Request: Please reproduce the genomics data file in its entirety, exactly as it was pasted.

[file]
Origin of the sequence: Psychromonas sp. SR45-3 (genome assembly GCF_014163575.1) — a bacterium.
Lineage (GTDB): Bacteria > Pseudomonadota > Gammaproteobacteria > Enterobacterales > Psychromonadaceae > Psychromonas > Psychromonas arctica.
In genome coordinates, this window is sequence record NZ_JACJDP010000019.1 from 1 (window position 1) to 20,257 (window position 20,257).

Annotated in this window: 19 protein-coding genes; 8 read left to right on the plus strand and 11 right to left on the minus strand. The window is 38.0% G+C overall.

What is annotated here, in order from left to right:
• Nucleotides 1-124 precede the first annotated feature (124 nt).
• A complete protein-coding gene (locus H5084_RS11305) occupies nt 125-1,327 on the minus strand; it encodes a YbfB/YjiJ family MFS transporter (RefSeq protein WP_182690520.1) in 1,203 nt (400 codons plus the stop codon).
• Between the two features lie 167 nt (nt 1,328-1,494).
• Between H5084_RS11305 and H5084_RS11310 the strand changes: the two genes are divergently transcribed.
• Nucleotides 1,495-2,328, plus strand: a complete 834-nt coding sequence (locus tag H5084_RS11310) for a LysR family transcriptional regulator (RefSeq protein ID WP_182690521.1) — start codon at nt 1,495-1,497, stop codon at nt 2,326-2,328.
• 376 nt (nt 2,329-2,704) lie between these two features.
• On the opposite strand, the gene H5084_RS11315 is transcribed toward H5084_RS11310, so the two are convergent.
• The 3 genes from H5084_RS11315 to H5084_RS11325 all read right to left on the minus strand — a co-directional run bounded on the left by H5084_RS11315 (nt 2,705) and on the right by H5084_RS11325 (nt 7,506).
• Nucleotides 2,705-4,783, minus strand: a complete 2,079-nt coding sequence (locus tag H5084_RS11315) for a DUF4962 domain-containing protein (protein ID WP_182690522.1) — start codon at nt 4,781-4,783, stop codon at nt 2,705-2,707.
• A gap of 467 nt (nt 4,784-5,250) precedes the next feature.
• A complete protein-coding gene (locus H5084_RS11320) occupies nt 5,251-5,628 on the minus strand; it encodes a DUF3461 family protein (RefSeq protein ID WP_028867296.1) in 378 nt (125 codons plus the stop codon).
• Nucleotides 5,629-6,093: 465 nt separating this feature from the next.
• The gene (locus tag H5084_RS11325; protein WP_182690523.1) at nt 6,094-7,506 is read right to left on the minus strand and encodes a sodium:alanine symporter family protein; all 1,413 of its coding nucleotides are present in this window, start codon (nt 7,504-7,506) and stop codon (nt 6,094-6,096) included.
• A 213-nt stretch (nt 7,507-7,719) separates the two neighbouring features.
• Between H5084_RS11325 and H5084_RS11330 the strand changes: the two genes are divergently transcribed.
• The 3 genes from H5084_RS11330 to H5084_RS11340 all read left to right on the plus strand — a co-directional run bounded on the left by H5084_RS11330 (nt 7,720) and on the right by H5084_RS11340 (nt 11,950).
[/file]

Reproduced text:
Origin of the sequence: Psychromonas sp. SR45-3 (genome assembly GCF_014163575.1) — a bacterium.
Lineage (GTDB): Bacteria > Pseudomonadota > Gammaproteobacteria > Enterobacterales > Psychromonadaceae > Psychromonas > Psychromonas arctica.
In genome coordinates, this window is sequence record NZ_JACJDP010000019.1 from 1 (window position 1) to 20,257 (window position 20,257).

Annotated in this window: 19 protein-coding genes; 8 read left to right on the plus strand and 11 right to left on the minus strand. The window is 38.0% G+C overall.

What is annotated here, in order from left to right:
• Nucleotides 1-124 precede the first annotated feature (124 nt).
• A complete protein-coding gene (locus H5084_RS11305) occupies nt 125-1,327 on the minus strand; it encodes a YbfB/YjiJ family MFS transporter (RefSeq protein WP_182690520.1) in 1,203 nt (400 codons plus the stop codon).
• Between the two features lie 167 nt (nt 1,328-1,494).
• Between H5084_RS11305 and H5084_RS11310 the strand changes: the two genes are divergently transcribed.
• Nucleotides 1,495-2,328, plus strand: a complete 834-nt coding sequence (locus tag H5084_RS11310) for a LysR family transcriptional regulator (RefSeq protein ID WP_182690521.1) — start codon at nt 1,495-1,497, stop codon at nt 2,326-2,328.
• 376 nt (nt 2,329-2,704) lie between these two features.
• On the opposite strand, the gene H5084_RS11315 is transcribed toward H5084_RS11310, so the two are convergent.
• The 3 genes from H5084_RS11315 to H5084_RS11325 all read right to left on the minus strand — a co-directional run bounded on the left by H5084_RS11315 (nt 2,705) and on the right by H5084_RS11325 (nt 7,506).
• Nucleotides 2,705-4,783, minus strand: a complete 2,079-nt coding sequence (locus tag H5084_RS11315) for a DUF4962 domain-containing protein (protein ID WP_182690522.1) — start codon at nt 4,781-4,783, stop codon at nt 2,705-2,707.
• A gap of 467 nt (nt 4,784-5,250) precedes the next feature.
• A complete protein-coding gene (locus H5084_RS11320) occupies nt 5,251-5,628 on the minus strand; it encodes a DUF3461 family protein (RefSeq protein ID WP_028867296.1) in 378 nt (125 codons plus the stop codon).
• Nucleotides 5,629-6,093: 465 nt separating this feature from the next.
• The gene (locus tag H5084_RS11325; protein WP_182690523.1) at nt 6,094-7,506 is read right to left on the minus strand and encodes a sodium:alanine symporter family protein; all 1,413 of its coding nucleotides are present in this window, start codon (nt 7,504-7,506) and stop codon (nt 6,094-6,096) included.
• A 213-nt stretch (nt 7,507-7,719) separates the two neighbouring features.
• Between H5084_RS11325 and H5084_RS11330 the strand changes: the two genes are divergently transcribed.
• The 3 genes from H5084_RS11330 to H5084_RS11340 all read left to right on the plus strand — a co-directional run bounded on the left by H5084_RS11330 (nt 7,720) and on the right by H5084_RS11340 (nt 11,950).